Lots of historic examples of election monitoring fraud are available. When India decided it wanted to annex the independent Kingdom of Sikkim in 1975 it persuaded its parliament to abolish the monarchy and then hold a referendum on joining India. Obviously, as Sikkim was already an Indian protectorate, it monitored that referendum to ensure it was free and fair. Very few others were able to find out anything about the referendum until the results came in, which showed 97% support for joining India, despite the fact the alleged number of people could not have physically voted on the day due to the terrain, most of the voters had been imported from India and the observers were also armed troops in many cases.
Similarly, when Viktor Yanukovych was up against Yulia Tymoshenko in the 2010 presidential runoff in Ukraine Mikheil Sakkashvili’s Georgia sent hundreds of observers, as a neighbouring, friendly country. The trouble was, most of these were actually martial artists, or simply thugs, with no experience of organising elections. Saakashvili openly supported Tymoshenko in these elections and had already been happy to use force on his own citizens in Georgia. It would have interesting to quiz these observers about what a “free and fair” election is supposed to mean.
Indeed, the May 2008 Georgian Parliamentary Election had already provided a classic example of vote rigging and fraud which was obvious to anyone from a democratic country. The international observers looked on and saw nothing, and the OSCE rubber stamped the results, with the existence of various spying platforms in Georgia at stake.
What OSCE monitors do has nothing to do with the welfare of the people whose country they are pronouncing upon. It is about exerting control. If the outcome of an election is what the West desires, it is free and fair, and no one can complain because they have no other set of standards to refer to. They can’t call on some other organisation to review the OSCE’s judgment because, although such organisations exist and can act independently, their credibility can be easily exploded.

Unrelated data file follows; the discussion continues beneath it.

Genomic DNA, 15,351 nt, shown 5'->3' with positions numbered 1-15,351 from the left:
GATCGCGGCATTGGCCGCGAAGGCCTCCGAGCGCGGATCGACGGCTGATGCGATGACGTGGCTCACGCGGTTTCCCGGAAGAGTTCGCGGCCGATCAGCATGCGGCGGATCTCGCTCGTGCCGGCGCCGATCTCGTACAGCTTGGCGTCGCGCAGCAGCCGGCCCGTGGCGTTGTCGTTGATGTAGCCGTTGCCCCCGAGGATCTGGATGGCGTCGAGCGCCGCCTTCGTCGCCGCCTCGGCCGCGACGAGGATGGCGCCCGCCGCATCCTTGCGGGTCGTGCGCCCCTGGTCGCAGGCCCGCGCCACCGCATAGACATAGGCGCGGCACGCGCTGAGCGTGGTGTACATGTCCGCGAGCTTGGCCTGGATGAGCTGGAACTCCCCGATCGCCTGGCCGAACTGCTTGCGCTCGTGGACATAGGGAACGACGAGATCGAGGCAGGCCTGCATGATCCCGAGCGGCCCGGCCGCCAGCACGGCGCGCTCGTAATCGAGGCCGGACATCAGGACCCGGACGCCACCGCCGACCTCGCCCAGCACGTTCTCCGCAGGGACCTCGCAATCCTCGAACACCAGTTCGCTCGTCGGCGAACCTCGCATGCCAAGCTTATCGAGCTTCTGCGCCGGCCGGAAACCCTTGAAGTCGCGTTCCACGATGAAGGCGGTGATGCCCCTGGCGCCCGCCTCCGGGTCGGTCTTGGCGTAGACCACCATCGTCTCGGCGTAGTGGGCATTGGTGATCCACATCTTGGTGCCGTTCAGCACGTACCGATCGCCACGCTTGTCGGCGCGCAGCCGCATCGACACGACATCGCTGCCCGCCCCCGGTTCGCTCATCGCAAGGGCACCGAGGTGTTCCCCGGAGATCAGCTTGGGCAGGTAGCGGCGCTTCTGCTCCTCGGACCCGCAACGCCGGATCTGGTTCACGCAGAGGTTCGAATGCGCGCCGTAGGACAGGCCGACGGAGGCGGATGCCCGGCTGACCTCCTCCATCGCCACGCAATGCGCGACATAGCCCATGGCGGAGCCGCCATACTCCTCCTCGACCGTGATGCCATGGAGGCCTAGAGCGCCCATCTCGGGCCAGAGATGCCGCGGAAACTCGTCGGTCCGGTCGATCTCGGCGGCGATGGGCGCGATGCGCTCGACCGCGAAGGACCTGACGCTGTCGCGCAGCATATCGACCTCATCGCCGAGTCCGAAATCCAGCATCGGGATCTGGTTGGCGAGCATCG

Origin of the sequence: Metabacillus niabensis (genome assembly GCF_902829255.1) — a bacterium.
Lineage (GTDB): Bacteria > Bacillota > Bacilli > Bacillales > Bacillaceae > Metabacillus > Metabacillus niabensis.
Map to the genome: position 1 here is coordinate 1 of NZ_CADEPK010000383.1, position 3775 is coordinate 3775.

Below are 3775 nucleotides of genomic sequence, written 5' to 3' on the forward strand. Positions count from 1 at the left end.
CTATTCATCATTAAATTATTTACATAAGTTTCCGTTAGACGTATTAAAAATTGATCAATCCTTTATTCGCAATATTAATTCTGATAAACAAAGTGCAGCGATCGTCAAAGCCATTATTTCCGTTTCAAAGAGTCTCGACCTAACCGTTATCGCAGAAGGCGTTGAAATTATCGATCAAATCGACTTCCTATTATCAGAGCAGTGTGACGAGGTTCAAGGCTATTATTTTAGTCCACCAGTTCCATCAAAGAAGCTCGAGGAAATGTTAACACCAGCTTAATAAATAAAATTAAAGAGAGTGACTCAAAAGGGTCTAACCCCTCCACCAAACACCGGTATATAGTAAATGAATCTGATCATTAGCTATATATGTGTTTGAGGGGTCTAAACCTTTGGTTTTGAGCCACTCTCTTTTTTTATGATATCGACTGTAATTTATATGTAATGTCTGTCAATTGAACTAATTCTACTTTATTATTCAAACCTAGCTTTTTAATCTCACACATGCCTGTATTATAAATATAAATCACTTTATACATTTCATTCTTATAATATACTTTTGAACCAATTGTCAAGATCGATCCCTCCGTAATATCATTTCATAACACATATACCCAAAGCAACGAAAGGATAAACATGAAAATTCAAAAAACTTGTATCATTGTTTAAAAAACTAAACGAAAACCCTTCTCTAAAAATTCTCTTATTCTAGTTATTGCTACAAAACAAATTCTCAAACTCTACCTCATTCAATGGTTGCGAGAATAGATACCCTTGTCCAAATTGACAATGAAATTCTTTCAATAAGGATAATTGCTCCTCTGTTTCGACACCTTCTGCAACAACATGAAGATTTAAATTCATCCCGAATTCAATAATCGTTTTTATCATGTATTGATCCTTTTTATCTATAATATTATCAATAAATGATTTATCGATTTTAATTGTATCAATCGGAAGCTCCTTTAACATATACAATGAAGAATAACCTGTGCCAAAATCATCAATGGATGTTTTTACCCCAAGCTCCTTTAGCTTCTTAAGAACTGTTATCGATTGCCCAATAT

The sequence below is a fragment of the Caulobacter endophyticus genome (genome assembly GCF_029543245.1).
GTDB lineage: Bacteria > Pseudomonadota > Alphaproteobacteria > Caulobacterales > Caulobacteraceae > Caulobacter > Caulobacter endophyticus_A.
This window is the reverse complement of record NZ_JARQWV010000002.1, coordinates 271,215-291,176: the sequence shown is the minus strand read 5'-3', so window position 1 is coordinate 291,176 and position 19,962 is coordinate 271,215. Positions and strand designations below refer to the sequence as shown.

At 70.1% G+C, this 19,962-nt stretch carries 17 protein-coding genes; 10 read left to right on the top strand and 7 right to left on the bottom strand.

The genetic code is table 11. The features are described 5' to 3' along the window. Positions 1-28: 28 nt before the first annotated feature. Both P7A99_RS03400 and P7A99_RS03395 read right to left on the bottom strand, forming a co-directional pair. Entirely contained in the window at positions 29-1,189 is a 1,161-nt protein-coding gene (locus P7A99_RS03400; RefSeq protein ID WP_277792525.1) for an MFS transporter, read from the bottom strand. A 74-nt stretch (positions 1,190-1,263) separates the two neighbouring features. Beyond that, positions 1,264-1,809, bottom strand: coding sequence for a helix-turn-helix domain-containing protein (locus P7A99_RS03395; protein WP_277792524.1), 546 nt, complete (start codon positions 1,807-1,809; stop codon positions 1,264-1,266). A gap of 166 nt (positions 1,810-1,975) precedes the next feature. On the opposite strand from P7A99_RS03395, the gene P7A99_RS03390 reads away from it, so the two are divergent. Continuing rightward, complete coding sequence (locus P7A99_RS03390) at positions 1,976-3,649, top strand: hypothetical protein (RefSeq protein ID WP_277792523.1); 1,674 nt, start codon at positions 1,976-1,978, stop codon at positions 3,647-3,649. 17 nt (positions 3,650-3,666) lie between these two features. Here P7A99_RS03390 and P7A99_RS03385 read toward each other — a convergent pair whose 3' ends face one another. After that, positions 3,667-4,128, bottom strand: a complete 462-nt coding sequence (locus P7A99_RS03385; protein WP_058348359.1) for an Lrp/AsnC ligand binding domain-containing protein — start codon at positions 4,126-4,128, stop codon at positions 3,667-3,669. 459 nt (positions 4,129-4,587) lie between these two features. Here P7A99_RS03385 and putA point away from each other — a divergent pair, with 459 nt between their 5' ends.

If someone disagrees with the conclusions of the mighty OSCE, however farcical those conclusions may be, they must have some political motive or be unaware of the full facts. This sort of common thinking, however baseless, is what has enabled the West to get away with this for so long. How it responds to Russia’s request for it to adopt standards it can be held to, which it should have done itself long ago, remains to be seen.
Velvet fist in an iron glove
This sort of control is familiar to anyone who has worked with aid agencies, which, like democratic systems, are designed to help people. Whether these are international or internal to a specific country, the principle is the same: we know everything; you know nothing, so you have to accept whatever we say so we can prevent you ever achieving what you want to achieve.
Eastern Europe is full of aid agencies from Western countries, regardless of the political orientation of that country. Each one brings money to conduct programmes which are supposed to bring greater democracy, rule of law, industrial or agricultural efficiency, human rights etcetera. The process is supposedly simple: benchmarks are set, and if prospective beneficiaries achieve these benchmarks they get the funding to take part in the programme, which involves meeting further benchmarks as they go along.
This results in situations such as the National Democratic Institute in Georgia insisting that the principles of democracy and fairness are “very clear” because it says so, without explaining what these principles actually are, why it therefore produces wildly inaccurate opinion polls at each election for pay and why it never says a word about a president who was democratically elected with 87% of the vote being overthrown in a coup and the state being built ever since on supporting that coup. It results in situations where people who’ve never set foot in a country before try to tell local farmers, with all their accumulated experience, that they have to do things differently, rather than better, to enter shiny Western markets whilst also supporting the rigging of those markets against them to suit other clients elsewhere, who pay better or are more politically reliable.